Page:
McLaughlin was able to out-drag Waters from the front-row of the grid down to the first heavy braking zone which was Turn 2 and then from there was able to control the race – despite a threat from the Monster Energy Mustang after the compulsory pit-stops.
In the end and with the better grip, the reigning Supercars champion was able to win over his fellow Ford driver by 4 seconds – protecting his championship lead which overall took a 54-point hit thanks to Whincup’s strong weekend.
123-points now is the gap between McLaughlin and Whincup, as the battle for the championship firmly revolves around the two Ford and Holden heavyweights at the conclusion of this round.
Van Gisbergen’s Race 20 podium placing also meant that the Red Bull team outscored the Shell V-Power outfit across the weekend and by doing so – taking a slender lead in the team’s standings by 16-points. All while McLaughlin’s teammate Fabian Coulthard only had fourth as a weekend best and then finished outside the Top 15 in the next two races.
384-points is the gap back to Mostert, who despite his two second place finishes during the weekend was able to jump back ahead of van Gisbergen for third in the standings. Though realistically anyone beyond McLaughlin and Whincup are contenders in the championship now.
With another weekend in Townsville coming up in under seven days’ time, the question on everyone’s minds is still; what happens next in the Supercars championship?
Obviously with various restrictions still in place across different states and territories in Australia, due to the ongoing Coronavirus pandemic – Supercars has been forced to alter many of its plans on the hoof to ensure a valid championship is still contested.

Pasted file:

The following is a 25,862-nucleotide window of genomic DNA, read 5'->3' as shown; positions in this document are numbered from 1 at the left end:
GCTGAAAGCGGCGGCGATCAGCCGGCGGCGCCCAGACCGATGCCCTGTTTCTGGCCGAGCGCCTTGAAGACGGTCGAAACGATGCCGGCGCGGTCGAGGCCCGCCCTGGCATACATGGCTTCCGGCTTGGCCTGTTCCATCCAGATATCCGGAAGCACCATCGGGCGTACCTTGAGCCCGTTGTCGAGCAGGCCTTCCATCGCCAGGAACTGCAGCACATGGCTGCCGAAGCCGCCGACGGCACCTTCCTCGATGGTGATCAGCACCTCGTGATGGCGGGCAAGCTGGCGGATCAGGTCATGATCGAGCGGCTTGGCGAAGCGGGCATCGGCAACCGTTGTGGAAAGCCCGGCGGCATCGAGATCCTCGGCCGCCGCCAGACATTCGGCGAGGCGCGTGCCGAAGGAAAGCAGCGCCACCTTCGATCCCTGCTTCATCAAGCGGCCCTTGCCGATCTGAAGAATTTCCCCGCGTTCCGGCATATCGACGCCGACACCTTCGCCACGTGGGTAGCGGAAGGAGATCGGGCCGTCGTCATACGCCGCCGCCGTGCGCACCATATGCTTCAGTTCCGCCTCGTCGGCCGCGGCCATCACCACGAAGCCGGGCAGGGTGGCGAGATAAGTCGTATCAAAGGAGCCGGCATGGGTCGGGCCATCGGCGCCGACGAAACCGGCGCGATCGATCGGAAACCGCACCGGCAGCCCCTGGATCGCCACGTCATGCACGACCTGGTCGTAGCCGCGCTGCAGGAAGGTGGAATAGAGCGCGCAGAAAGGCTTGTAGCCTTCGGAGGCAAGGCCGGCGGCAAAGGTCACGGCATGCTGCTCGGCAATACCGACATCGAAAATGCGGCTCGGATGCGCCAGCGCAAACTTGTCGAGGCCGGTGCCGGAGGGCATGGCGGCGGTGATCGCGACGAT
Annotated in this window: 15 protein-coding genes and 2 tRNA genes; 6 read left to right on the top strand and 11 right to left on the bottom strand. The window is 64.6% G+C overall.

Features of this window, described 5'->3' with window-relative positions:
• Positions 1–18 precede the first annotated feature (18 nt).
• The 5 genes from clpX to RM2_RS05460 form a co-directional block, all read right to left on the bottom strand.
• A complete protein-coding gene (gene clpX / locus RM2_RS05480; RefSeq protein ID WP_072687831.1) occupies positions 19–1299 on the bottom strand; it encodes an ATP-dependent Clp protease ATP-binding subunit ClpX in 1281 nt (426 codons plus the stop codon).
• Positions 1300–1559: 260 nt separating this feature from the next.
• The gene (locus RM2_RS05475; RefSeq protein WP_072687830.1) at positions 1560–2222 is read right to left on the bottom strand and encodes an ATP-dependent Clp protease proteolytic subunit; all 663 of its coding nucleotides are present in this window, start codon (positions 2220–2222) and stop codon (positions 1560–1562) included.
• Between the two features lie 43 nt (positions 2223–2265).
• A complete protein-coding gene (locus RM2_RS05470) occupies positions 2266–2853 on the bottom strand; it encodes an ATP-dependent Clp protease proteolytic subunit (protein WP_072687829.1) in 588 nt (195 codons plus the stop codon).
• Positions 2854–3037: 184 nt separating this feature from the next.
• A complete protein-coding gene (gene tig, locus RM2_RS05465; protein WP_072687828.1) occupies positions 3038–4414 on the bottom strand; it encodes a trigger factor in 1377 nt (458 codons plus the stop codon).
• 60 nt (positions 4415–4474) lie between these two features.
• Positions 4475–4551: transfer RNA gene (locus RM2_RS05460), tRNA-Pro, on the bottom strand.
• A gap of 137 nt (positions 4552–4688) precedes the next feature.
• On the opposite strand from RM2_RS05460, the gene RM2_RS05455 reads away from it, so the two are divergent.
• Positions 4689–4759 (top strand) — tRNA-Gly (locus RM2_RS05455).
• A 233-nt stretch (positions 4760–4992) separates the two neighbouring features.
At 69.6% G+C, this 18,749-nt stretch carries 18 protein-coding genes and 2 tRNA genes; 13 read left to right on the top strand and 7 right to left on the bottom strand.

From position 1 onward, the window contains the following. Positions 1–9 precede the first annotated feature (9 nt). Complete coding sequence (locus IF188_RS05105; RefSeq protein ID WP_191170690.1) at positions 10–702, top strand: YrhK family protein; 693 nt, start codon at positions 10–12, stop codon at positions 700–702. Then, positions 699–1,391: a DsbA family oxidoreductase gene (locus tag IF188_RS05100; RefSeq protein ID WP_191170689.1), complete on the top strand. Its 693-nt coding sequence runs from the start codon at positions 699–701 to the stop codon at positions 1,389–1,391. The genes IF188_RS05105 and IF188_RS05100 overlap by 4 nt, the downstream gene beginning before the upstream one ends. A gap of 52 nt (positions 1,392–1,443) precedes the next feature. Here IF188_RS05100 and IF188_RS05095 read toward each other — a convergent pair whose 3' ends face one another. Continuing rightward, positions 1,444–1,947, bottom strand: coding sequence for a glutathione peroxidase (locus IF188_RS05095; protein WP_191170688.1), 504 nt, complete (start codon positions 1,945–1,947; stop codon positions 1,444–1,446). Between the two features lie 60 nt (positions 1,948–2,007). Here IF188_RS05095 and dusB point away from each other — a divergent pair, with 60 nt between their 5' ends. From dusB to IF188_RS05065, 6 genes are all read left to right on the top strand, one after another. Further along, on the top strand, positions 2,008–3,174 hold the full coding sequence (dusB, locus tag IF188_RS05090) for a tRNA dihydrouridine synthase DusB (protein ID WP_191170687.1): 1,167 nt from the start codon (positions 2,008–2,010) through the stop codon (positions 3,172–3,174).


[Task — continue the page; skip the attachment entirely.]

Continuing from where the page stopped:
The plan up until recently following Townsville, was for the teams to go back into their Queensland hubs with a weekend off and then head to Queensland Raceway in Ipswich for a double-header.
Though with Queensland Raceway now unlikely to have their circuit prepared for the prospective September 19-20 and 26-27 dates, Supercars is now supposedly looking at The Bend in South Australia as its penultimate round for the championship.
The Bathurst 1000 is all but confirmed as the season finale for 2020 and will also be delayed a week to an October 18 date, in order to allow teams the adequate time to meet New South Wales quarantine restrictions – but also to avoid a clash with the AFL Grand Final which has been confirmed for October 24.
As things currently stand, there are no travel restrictions between Queensland and South Australia which would mean an easy passage between states for the teams and crews. An onsite hotel at The Bend Motorsport Park would then house everybody for what could a standalone round for the Bathurst 1000.